Disaster Preparedness

Is New York Ready for the Next Big Hurricane?

In late November 2012, Hurricane Sandy took New York by storm. Since then, the city has been working to fortify its defenses to protect both its people and infrastructure from the next big hurricane. But as we plunge into the seventh hurricane season post-Sandy, the question remains: Are we ready?

Five reasons not to underestimate Hurricane Florence

As Hurricane Florence approaches the East Coast as a major hurricane, there is also a collective sigh of relief among many that the route of the storm avoided areas like Texas, Florida and Puerto Rico that are still recovering from the 2017 hurricane season. However, Hurricane Florence is still a monster of storm, the likes of which haven’t been seen in the Carolinas and Virginia for decades, according to the Federal Emergency Management Agency (FEMA). Here are five reasons why Florence, and any major hurricane, should not be underestimated…

US Remains Ill-prepared for Terror Attacks, Natural Disasters [Part I & Part II]

How prepared is the U.S. to deal with future disasters? The Globe Post asked Dr. Irwin Redlener. In this two-part interview, Redlener reexamines where the U.S. stands today regarding disaster preparedness, taking new factors into account such as up-to-date climate science, the threat of cyber warfare and the election of Donald Trump.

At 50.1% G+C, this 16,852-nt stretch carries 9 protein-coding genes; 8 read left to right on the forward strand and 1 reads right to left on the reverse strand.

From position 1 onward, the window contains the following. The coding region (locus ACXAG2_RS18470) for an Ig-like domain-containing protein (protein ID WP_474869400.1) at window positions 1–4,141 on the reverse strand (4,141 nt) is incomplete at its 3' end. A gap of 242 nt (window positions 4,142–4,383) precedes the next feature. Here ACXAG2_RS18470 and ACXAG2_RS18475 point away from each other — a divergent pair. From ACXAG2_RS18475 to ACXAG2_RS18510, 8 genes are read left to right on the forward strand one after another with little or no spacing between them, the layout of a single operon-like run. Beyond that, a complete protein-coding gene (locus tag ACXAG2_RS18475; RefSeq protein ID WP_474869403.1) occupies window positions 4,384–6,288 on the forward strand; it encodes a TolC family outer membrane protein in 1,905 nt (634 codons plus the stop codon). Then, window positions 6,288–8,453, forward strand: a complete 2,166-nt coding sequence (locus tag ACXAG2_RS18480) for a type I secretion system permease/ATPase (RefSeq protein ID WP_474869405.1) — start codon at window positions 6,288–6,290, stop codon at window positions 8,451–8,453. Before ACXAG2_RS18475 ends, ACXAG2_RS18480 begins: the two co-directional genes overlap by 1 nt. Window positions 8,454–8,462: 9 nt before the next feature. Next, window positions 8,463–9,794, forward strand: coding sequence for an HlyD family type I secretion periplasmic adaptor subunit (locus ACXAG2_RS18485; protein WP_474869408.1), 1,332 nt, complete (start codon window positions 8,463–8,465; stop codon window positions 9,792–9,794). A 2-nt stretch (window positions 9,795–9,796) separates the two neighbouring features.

Hurricane Irma Preparedness

Irwin Redlener, president of the Children's Health Fund, professor of pediatrics and director of pediatrics, director of the National Center for Disaster Preparedness at Columbia University, and author of the forthcoming The Future of Us: What the Dreams of Children Mean for Twenty-First Century America (Columbia University Press, 2017), talks about how individuals and governments prepare for Hurricane Irma. 

DC's Metro Calamity: A Lesson in Preparation and Response

Earlier this year, members of Congress voiced their frustration during a recent House Oversight Committee hearing, blasting the subway system of our nation’s capital for an event deemed “entirely predictable” and a major sign of “weakness.” What were they referring to? On Jan. 12, smoke filled the DC Metro tracks, stranding passengers, sending dozens to the hospital and killing Carol Glover, a 61-year-old mother and grandmother. DC Metro’s biggest disaster since a 2009 collision that left nine dead, revelations about the minute-by-minute handling of the incident by first responders have raised serious questions about DC’s ability to respond to an even greater, more catastrophic event.